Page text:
It is common for businesses to describe their staff as “like family,” but in the case of Resource One, it is not merely an analogy. Cindy’s son, Chris Davis, has been an account manager for the company for almost five years. “I grew up around Resource One,” he said. “As a teenager I was in and out of trucks and dumpsters doing furniture installs, mostly in the role of cardboard jockey.” Davis returned to Springfield to work at his mother’s company after about a decade of living in Chicago. “The company was always there and calling me – and my mom was literally calling to see if I wanted to join the business. One day it just clicked,” he said.
Davis said he started in the company as a “glorified receptionist” and that he learned a lot about administration while in that role, but then was surprised when he was transferred to sales after 90 days. “At first I thought it was a punishment but turned out to be a great fit,” he said. “Our company motto is ‘Improving Lives By Design’ and even though on one level it’s a clever little play on words, it’s really true,” he said, referring to the ergonomic quality of Resource One’s high-end offerings. “Our products are created to be conducive to happiness and wellness. And the more comfortable people are at work, the better their overall lives are.”
Davis described the overall feeling around the office as both hard-working and fun. “Everybody busts their butt around here and there’s not a lot of clock-watching – in fact, the day is over before you know it,” he said. “People love their jobs here – I can tell. I love my job – and it’s the first time in my life I could ever say that.”
Knowing the importance of laughter and smiles
BY SCOTT FAINGOLD
Staab Funeral Homes, established in 1937, is one of Springfield’s most reliable and venerable institutions. Standing as a bulwark against the encroaching corporatization which has befallen the funeral industry as a whole, three generations of the Staab family have remained dedicated to providing personal service to families during their hardest moments, while providing a stable and supportive environment for their small staff of non-family employees.
Chris Wiseman, family service coordinator, has worked for the Staabs for 28 years. “The Staab family is my family,” she said. “They are awesome people. They get that it’s God first, family second and work third.”
Before working at Staab, Wiseman had been a stay-at-home mom with a husband who worked full-time at the Athens school district. “I was raising six kids and had to budget and be smart with finances,” she said. “My first Christmas here – a Christmas bonus had never entered my mind – especially having just started in April. I will never forget that bonus because it was just a gift from heaven.”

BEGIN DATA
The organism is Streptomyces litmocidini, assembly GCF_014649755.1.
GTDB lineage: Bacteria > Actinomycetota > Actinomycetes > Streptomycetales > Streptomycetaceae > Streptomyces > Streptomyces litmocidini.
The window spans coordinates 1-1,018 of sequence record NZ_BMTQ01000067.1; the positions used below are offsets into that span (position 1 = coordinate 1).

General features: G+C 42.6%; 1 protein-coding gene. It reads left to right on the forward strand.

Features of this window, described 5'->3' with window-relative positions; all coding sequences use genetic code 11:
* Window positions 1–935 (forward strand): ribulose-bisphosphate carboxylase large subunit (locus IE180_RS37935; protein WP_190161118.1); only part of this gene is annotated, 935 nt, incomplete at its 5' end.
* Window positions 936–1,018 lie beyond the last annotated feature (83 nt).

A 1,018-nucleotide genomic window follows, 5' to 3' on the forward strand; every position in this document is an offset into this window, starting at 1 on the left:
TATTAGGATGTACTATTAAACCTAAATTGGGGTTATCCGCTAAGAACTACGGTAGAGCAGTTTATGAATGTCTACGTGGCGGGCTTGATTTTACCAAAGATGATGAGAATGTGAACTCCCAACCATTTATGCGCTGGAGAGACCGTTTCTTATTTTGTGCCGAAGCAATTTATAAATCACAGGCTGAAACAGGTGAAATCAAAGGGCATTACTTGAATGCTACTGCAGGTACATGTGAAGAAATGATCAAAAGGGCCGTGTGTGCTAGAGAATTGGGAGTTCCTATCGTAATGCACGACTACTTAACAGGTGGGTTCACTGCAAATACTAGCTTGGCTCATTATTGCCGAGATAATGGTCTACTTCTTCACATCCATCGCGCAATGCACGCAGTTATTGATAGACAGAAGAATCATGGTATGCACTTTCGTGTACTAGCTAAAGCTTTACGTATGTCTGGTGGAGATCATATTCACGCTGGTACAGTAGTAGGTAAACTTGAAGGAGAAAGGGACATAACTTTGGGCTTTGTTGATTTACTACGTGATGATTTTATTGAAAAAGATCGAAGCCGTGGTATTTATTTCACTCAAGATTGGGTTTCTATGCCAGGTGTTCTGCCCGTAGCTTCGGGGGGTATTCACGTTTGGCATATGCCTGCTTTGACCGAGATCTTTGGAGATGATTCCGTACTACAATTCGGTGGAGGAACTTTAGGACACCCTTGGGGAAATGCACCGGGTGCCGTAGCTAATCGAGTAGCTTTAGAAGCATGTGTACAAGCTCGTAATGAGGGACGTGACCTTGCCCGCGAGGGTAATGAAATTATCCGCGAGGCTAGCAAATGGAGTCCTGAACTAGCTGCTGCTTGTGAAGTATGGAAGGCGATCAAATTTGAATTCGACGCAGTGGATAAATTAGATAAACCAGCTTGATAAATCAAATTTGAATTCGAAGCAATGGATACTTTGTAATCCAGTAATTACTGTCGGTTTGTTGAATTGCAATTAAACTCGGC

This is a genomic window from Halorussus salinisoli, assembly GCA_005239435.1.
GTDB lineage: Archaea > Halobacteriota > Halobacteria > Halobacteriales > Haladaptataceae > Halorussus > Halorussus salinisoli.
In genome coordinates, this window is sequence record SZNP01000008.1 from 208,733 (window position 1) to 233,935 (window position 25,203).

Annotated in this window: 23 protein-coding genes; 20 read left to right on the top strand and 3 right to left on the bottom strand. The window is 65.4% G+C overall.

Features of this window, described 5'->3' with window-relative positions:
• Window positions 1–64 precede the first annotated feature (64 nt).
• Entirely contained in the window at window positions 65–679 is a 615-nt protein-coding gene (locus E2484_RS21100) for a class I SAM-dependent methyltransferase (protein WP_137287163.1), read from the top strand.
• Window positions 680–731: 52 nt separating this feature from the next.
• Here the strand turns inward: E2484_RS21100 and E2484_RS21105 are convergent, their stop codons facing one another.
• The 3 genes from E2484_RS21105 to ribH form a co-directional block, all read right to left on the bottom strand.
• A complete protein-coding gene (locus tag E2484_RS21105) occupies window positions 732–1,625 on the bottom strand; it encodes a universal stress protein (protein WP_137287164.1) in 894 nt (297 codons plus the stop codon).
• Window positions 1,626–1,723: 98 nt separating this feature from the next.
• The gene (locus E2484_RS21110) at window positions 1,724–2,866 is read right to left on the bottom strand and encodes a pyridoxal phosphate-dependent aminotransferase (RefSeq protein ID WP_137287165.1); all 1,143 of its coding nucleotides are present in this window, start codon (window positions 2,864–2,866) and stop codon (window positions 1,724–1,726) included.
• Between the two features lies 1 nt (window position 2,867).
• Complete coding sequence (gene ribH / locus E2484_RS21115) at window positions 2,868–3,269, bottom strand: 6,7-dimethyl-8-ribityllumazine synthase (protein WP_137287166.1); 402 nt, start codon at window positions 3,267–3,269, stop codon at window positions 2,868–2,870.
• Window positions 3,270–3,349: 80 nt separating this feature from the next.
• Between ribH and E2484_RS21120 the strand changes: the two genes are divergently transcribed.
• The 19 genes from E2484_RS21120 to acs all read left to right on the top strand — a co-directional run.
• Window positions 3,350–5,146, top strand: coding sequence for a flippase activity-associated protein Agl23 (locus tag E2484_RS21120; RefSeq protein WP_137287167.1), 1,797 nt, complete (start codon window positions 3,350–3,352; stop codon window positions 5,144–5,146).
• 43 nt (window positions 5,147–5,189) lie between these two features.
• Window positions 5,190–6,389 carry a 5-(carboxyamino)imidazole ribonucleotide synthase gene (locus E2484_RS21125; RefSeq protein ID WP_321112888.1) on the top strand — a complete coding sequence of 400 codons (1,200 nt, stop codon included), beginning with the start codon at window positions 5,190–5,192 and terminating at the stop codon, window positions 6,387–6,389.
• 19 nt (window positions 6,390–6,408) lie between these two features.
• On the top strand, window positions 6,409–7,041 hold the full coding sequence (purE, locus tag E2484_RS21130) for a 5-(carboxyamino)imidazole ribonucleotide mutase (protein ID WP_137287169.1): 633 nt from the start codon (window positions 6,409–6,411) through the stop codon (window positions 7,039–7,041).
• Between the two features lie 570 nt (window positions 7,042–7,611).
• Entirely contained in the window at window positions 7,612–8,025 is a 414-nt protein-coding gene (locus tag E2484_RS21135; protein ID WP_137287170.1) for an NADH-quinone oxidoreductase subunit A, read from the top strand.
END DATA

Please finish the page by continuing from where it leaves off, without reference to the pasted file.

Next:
Wiseman’s husband is older than her and had a pacemaker put in about 15 years ago. “One winter we were snowed in and I get a phone call from work and it was PJ saying, ‘How’s it going? How are you guys doing? Do you have snow out there? I’ll be right there!’ I thought he was kidding me. But in a half an hour’s time, here he is with the truck and a snow blade, scooping my drive, making a path from my house to the road. What boss is going to do that? The owner of a company of this magnitude is at my house scooping me out!”
“Working for a family business is nice,” said Carole Puls, family services office manager, who has been with the company for 22 years. “I’ve worked for bigger, more corporate businesses and this is just a closer atmosphere with your co-workers and with the owners. The Staabs are great to work for, they pretty much trust you to leave you be to do your job and care a lot about their employees. I feel that if I needed help with anything in my life, I could ask them to help and they would be there.”
Cory Brown, funeral director, has been with Staab since 2009. “I am a musician, a pianist, and PJ Staab had seen me play music at a couple of funerals for family members that had passed,” he remembered. “We had a meeting to discuss some concerts that he wanted to do at the cathedral. I’m also tech-savvy and memory videos were becoming popular at that point.” During that meeting PJ Staab offered Brown, then 22, a part-time job. “I worked services and in the hallway and out in the parking lot, did office work and then I ended up going to mortuary school a few years later. They said, if you want to go to school we’ll save a job for you here as one of our funeral directors.”
For Brown, one of the best things about working for the Staabs is that they encourage his musical endeavors. “Teamwork is a very big part of things here and things can get very hectic – we can have five funerals in a day and two or three visitations that night and it’s kind of go-go-go. It’s not uncommon to work a 60- or 70-hour week. But we also all have our own personal lives outside of business so we try to help each other out and cover for each other,” he said.
He said people might be surprised at the amount of humor the Staabs bring to the table. “They are lighthearted people and like to joke around,” he said. “Of course, this is a very delicate business and the majority of the time there is a lot of sadness. But they still know how to make their employees smile and laugh. Mark Staab has told me that his dad and his uncle told him that if you can’t have a little bit of fun and smile and joke around with what you’re doing, it’s not worth doing. That is true in any business but I think it’s especially true in the funeral business – at those appropriate times you need to be able to smile a little or it would just be somber all the time.”
Employees are valuable members of a team
BY SCOTT FAINGOLD
Originally formed in 1972, the Orthopedic Center of Illinois is providing what its website describes as “superior orthopedic care to residents throughout central Illinois and offering a full continuum of services including joint replacement, minimally invasive techniques, physical therapy and imaging.” OCI has been at its 1301 S. Koke Mill Rd. location in Springfield for 10 years.
“My experience here has been absolutely amazing,” said Brian Kiel, director of therapy for Midwest Rehabilitation at OCI since this past May. “For one thing, the building has a ton of natural light so everything really shines all day long. I think the natural light pulls people’s inner morale up.” Kiel also said he found working with the OCI physicians to be an inspiration. “I haven’t heard a bad story from a patient at this organization – everybody seems to be very happy, very well cared for.” As for his coworkers, “it’s a tight-knit group, everybody knows each other fairly well and everybody seems to get along fairly well. There is not the politics which sometimes can plague our health care community. I don’t look at coming to work every day like a job, I see it more as a lifestyle. These are relationships that are built and fostered all day, every day, and it’s a pleasure to be able to come here,” he said.